You are six months old today.
I look at the time that has gone by this year and while I can't believe it is already July, I also do not have a firm grasp of what life was like when you weren't in our lives.
I am enamored with you. I see other lovely, delightful children, but then I come back to you and I am taken again and again with your sweet sunniness. I am filled with a delight I cannot fully describe that we get to be your family.
Your eyes are blue, and likely will stay that way by now. Your sister was a 1 in 4 chance that she would keep her blue eyes with her hazel-eyed parents; you were a 1 in 16, I believe. You look a shocking amount like you sister did at this age. It is eerie to an extent, but also very exciting to see how you and your sister will manifest looking alike as you both grow and mature.
We are getting ready to start food, and we have had a couple of forays into rice cereal. You were intrigued, but not entirely sold. I can't wait to start you on bananas, personally. I think you'll find them to be a real winner.
You are very close to sitting up, aren't really interested in turning over (though you have shown you can do it), and love, love, love blowing raspberries and spit bubbles. When the mood takes you, you can do this for long minutes on end with little or no encouragement.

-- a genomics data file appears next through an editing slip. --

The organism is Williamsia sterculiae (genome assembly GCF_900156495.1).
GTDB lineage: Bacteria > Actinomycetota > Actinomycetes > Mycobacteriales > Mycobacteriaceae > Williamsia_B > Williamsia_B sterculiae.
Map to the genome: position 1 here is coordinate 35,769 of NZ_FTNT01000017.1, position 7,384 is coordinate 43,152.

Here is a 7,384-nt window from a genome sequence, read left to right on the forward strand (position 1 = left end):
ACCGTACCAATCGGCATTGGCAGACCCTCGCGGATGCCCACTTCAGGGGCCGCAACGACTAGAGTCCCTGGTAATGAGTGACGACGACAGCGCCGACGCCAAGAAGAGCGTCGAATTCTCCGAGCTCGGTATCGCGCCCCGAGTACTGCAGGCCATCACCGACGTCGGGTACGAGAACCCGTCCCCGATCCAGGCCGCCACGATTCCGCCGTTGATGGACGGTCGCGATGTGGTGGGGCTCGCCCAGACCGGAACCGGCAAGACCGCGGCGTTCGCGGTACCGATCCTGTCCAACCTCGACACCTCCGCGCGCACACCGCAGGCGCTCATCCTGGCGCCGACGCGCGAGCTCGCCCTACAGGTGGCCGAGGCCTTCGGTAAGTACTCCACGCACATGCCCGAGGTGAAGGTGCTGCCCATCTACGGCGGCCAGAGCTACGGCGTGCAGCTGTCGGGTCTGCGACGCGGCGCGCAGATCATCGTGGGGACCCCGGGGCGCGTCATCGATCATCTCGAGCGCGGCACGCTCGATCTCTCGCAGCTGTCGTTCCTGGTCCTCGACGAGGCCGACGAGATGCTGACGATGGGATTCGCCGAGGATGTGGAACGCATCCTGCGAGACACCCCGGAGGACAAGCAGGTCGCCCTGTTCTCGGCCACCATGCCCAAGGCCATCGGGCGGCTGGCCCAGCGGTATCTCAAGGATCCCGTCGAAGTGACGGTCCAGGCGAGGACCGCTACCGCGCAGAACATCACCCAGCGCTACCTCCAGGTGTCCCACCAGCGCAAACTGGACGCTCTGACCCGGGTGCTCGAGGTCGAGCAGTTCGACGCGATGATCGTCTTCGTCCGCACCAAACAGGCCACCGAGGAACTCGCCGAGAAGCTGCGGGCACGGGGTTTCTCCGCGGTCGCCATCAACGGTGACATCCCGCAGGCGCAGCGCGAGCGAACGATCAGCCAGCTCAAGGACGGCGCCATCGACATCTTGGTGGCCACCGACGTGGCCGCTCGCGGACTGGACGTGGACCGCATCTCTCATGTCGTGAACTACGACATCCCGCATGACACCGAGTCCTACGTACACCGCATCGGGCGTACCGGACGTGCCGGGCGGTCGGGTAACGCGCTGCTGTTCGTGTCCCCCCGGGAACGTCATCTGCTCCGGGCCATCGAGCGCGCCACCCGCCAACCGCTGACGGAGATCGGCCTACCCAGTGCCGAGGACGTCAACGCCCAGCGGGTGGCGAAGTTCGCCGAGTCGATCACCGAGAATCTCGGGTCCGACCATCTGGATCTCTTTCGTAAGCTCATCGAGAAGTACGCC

When you sister walks into the room, your gaze gravitates toward her, like it is being inexplicably drawn on a tether. If you hear her from another room, you stop whatever it is you're doing and crane your neck to see if you can get a glimpse of her. When she comes up fully into your face, your delight radiates from your face and your limbs vibrate with pleasure. She loves you very much, as she tells me everyday. I hope that continues after you are able to grab for her Legos.
You sleep, well, like a baby. Which is to say, somewhat fitfully and not always with ease. But, I know this phenomenon now for the blip that it is in the developmental chart. At the moment, you wake yourself up with your flailing arms and cycling legs, so we have to keep swaddling even though your breaking out tells us you are getting tired of it. A little bit more neurological control, and I think we might end up in a completely different sleep place (at last).
There are not as many pictures of you in our house as there were of your sister. This lies firmly at my doorstep. It is not because, as I think many second children think, that you are not as well loved or that I take your experience for granted. More truthfully, it is because I am more present for your infancy. With your sister, I used the camera as a way to understand my own experience and to try to process it. With you, I am just enjoying it for what it has brought me: a remarkable sense of completion.
I recently heard the expression Le Choix du Roi, literally "the King's Choice." It is a French colloquialism used to express the satisfaction of having two children, one girl and one boy. It is so very fitting, for you and your sister are the stuff of delight.